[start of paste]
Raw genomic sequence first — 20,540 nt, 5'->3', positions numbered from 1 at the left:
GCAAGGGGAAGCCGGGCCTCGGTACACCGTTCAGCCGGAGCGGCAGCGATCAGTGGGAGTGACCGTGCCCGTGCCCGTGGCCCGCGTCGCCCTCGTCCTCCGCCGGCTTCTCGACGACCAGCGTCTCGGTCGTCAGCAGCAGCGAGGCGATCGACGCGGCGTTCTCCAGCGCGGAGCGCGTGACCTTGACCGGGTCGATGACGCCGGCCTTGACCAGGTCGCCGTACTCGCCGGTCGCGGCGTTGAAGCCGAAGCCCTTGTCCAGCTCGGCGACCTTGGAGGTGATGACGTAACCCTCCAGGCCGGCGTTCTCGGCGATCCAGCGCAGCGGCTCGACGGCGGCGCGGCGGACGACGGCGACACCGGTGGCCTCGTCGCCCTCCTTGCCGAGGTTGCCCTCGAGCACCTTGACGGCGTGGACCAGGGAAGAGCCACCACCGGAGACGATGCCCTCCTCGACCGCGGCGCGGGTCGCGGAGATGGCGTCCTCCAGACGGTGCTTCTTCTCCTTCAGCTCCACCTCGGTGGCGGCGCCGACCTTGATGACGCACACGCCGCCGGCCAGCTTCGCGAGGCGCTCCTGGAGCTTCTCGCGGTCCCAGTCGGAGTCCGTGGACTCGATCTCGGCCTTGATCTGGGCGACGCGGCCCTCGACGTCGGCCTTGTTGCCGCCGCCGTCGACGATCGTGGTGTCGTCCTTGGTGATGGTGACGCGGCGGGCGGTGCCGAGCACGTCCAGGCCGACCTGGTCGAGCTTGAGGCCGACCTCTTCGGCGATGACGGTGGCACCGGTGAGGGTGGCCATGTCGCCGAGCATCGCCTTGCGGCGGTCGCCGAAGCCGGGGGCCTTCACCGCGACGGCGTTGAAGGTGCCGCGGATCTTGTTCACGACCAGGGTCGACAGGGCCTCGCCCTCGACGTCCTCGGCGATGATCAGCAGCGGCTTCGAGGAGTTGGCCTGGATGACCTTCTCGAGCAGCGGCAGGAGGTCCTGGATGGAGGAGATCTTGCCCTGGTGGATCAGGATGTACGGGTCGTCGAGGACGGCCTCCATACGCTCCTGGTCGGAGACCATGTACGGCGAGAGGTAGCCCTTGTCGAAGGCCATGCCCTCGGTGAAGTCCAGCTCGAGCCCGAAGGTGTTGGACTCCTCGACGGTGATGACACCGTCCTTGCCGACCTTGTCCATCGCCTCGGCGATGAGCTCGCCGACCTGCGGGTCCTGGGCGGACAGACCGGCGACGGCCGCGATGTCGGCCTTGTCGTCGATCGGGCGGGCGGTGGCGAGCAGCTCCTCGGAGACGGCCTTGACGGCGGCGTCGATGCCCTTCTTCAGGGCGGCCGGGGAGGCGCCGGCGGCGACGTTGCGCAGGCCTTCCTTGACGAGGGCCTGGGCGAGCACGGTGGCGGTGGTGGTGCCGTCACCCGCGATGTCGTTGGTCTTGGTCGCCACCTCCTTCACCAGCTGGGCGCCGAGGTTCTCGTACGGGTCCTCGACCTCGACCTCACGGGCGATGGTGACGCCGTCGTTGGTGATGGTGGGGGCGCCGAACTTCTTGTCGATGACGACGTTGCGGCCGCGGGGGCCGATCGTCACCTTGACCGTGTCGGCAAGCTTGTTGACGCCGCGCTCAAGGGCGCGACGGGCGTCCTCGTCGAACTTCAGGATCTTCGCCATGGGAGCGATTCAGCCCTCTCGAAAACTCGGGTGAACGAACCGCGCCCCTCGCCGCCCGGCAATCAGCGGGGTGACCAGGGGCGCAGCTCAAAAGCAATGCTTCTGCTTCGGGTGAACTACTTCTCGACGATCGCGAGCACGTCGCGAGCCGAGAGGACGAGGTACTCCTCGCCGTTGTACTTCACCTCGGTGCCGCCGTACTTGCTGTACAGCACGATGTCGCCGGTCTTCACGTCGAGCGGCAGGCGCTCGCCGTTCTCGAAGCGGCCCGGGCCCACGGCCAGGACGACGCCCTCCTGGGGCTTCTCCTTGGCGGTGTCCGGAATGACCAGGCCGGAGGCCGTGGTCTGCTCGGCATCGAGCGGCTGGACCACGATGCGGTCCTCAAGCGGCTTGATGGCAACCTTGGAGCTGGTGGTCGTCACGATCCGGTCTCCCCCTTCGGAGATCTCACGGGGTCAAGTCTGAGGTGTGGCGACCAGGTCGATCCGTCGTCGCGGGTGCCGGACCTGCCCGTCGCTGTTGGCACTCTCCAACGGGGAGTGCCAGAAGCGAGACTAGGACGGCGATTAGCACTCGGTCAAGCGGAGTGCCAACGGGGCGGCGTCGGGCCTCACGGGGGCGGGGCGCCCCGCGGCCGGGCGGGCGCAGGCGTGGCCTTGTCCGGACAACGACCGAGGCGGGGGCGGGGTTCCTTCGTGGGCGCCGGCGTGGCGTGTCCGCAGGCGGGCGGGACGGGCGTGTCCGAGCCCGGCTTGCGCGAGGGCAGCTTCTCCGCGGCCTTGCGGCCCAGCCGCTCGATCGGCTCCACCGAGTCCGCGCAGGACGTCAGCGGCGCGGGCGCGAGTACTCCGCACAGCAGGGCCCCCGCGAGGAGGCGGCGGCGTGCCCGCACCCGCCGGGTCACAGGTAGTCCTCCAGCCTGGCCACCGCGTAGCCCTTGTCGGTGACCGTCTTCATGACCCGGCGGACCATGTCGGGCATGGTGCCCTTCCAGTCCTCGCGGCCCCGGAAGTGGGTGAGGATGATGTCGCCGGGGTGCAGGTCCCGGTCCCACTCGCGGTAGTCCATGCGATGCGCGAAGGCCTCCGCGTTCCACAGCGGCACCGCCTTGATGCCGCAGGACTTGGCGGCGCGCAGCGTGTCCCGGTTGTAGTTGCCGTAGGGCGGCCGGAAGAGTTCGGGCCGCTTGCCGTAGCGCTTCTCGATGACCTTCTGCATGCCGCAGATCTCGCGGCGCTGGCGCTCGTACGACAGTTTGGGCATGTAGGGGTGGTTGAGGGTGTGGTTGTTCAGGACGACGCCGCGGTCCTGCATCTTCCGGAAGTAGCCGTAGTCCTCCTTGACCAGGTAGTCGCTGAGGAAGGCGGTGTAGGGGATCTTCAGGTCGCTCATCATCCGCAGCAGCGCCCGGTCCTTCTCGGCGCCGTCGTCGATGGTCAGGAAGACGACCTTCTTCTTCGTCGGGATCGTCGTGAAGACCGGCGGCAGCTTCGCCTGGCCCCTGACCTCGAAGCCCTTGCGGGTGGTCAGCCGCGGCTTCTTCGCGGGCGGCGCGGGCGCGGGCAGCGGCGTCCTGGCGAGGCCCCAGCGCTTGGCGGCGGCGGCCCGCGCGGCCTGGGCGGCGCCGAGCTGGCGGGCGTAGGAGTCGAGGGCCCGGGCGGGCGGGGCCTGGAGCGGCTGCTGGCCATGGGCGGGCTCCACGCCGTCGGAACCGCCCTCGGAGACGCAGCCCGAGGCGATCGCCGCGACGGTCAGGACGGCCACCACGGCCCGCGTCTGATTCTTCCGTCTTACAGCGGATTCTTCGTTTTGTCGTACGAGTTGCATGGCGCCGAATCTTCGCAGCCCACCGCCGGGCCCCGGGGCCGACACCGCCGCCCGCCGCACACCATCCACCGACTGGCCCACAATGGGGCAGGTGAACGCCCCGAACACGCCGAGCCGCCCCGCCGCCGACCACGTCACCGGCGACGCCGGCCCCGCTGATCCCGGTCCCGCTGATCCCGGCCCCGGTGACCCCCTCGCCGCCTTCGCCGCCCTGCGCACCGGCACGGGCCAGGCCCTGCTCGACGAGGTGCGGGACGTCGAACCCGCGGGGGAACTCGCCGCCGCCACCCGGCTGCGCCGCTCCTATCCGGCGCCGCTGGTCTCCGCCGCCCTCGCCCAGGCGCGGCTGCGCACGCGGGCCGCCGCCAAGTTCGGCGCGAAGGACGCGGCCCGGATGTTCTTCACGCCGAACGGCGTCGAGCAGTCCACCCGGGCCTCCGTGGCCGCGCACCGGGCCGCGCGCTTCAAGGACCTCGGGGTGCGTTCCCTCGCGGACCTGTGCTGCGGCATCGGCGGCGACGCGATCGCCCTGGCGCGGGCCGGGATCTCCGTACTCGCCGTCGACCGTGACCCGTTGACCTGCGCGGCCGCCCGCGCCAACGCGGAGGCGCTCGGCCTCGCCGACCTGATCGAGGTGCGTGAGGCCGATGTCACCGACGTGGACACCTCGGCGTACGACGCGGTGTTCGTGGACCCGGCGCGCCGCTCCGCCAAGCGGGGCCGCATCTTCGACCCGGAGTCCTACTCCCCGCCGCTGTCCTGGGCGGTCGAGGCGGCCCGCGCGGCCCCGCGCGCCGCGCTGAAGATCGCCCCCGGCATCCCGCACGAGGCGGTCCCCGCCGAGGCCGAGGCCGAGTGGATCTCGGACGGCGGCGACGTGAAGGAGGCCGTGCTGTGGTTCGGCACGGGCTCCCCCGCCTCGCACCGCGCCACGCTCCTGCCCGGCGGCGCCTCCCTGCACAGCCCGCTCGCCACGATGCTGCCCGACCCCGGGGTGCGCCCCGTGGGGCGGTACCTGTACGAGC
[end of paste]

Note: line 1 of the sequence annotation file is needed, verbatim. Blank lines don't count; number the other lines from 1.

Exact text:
Raw genomic sequence first — 20,540 nt, 5'->3', positions numbered from 1 at the left: